Swansea Council Leader Rob Stewart welcomed the revised approach but highlighted the financial burden of changing road signage, urging the Welsh Government to assist with the expenses. Stewart praised Skates’ “pragmatic approach” and stressed that the government should not impose the financial strain on local councils, which are already facing tough budgetary decisions.

The policy has had its proponents, particularly among cycling groups and safety advocates who argue that the lower speed limits contribute to safer community spaces. Despite this, many have called for a more nuanced application of the speed limits rather than a blanket reduction.

In response to the backlash, Skates is set to present the planned adjustments in a forthcoming statement to the Senedd. The changes will allow local councils the autonomy to restore the 30mph limit where deemed appropriate, potentially affecting up to 10 roads in Swansea alone.

Leaders from other councils, including Huw Thomas of Cardiff, expressed relief over the change. Cardiff, where the majority of roads were already under a 20mph limit, saw a favourable reception of the policy. Nonetheless, the decision to empower local governments has been largely welcomed.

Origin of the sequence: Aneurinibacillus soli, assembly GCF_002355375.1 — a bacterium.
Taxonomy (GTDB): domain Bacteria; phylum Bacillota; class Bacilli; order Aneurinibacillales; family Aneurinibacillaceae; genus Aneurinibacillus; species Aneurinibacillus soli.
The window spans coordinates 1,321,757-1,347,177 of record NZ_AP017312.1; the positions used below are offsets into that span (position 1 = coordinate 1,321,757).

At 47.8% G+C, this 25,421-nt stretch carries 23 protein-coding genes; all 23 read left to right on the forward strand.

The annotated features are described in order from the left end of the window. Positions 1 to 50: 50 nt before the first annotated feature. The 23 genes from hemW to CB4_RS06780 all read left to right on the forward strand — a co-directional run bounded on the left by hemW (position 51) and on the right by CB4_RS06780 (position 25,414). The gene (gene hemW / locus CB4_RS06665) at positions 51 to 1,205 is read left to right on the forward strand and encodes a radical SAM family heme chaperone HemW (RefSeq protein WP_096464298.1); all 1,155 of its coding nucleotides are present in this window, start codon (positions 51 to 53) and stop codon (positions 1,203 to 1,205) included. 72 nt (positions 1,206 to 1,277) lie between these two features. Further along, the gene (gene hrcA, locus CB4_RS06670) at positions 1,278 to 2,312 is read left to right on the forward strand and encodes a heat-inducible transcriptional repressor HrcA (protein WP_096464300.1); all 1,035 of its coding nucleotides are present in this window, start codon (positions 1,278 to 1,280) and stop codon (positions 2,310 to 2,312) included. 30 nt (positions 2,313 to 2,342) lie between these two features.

The Welsh Conservatives, through their transport spokesperson Natasha Asghar, have voiced strong opposition to the original policy, criticising its expansive application. Meanwhile, Plaid Cymru leader Rhun ap Iorwerth called for a more carefully considered implementation, supporting the principle of 20mph zones but criticising their inconsistent enforcement.

As the Welsh Government prepares to roll back some of the changes, the focus remains on achieving a balance between safety and practicality in road speed management.

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Miracle pup finds her forever home after heart-wrenching journey

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AERIAL, a remarkable six-legged spaniel, has captured hearts worldwide, culminating in her adoption this week. Found abandoned in a Pembrokeshire car park and famously nicknamed after Disney’s Little Mermaid due to her unique condition, Ariel’s journey from despair to joy is nothing short of miraculous.